Author(s): VrsBalog T, Vincze N, Bnczy J
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Abstract OBJECTIVE: The aim of this study was to investigate the prevalence of tongue lesions in Hungarian children in relation to age, sex, systemic diseases and allergies. MATERIAL AND METHODS: A total of 1017 preschool and school children aged 1-14 years were examined. The age, sex and tongue lesions diagnosed were recorded together with any history of systemic diseases and allergies. RESULTS: Tongue lesions were found in 35.11\% of all the children examined. Fissured tongue was the most frequent lesion (29.2\%), apparently associated with age and sex. It occurred more commonly in boys, and in older children, than in girls and younger children. Geographic tongue was found in 5.7\%, occurred more often in boys, and a relationship existed between fissured and geographic tongue. Among the children with geographic tongue 44.82\% also had fissured tongue. These findings agree in general with the epidemiological data reported on population samples elsewhere in the world. Crenated tongue occurred in 0.68\%, central papillary atrophy in 0.78\%, and partial ankyloglossia in 0.88\% of the children examined: confirming the rarity of these lesions. Although there was no obvious correlation with systemic diseases, geographic tongue appeared to be coincident with a history of allergic diathesis in some cases. CONCLUSION: In some cases early recognition of tongue lesions may provide useful diagnostic markers for some diseases.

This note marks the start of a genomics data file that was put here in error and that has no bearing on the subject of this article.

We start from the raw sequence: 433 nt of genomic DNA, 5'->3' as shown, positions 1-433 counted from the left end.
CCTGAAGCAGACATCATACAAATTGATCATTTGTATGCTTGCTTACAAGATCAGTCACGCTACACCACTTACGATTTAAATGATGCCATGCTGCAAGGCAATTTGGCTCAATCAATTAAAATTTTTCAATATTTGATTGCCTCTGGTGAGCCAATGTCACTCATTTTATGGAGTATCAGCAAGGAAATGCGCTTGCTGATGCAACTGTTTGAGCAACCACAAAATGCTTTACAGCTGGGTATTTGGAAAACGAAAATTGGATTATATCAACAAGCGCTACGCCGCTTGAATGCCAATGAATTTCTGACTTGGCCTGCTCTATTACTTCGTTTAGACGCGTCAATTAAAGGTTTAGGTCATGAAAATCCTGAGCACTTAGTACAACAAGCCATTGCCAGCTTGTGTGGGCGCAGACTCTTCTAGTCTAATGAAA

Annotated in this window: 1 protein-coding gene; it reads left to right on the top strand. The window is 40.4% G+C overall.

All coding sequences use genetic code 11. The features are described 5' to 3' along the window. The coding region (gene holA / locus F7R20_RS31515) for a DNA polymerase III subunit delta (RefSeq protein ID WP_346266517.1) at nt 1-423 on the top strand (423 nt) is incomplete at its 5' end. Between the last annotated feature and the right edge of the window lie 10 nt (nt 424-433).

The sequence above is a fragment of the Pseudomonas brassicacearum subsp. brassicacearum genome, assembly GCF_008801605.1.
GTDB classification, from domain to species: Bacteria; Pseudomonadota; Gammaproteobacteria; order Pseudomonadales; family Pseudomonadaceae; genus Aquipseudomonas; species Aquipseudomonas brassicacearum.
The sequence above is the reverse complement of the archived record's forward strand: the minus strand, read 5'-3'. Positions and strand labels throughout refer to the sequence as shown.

This article was published in Oral Dis
and referenced in Journal of Addiction Research & Therapy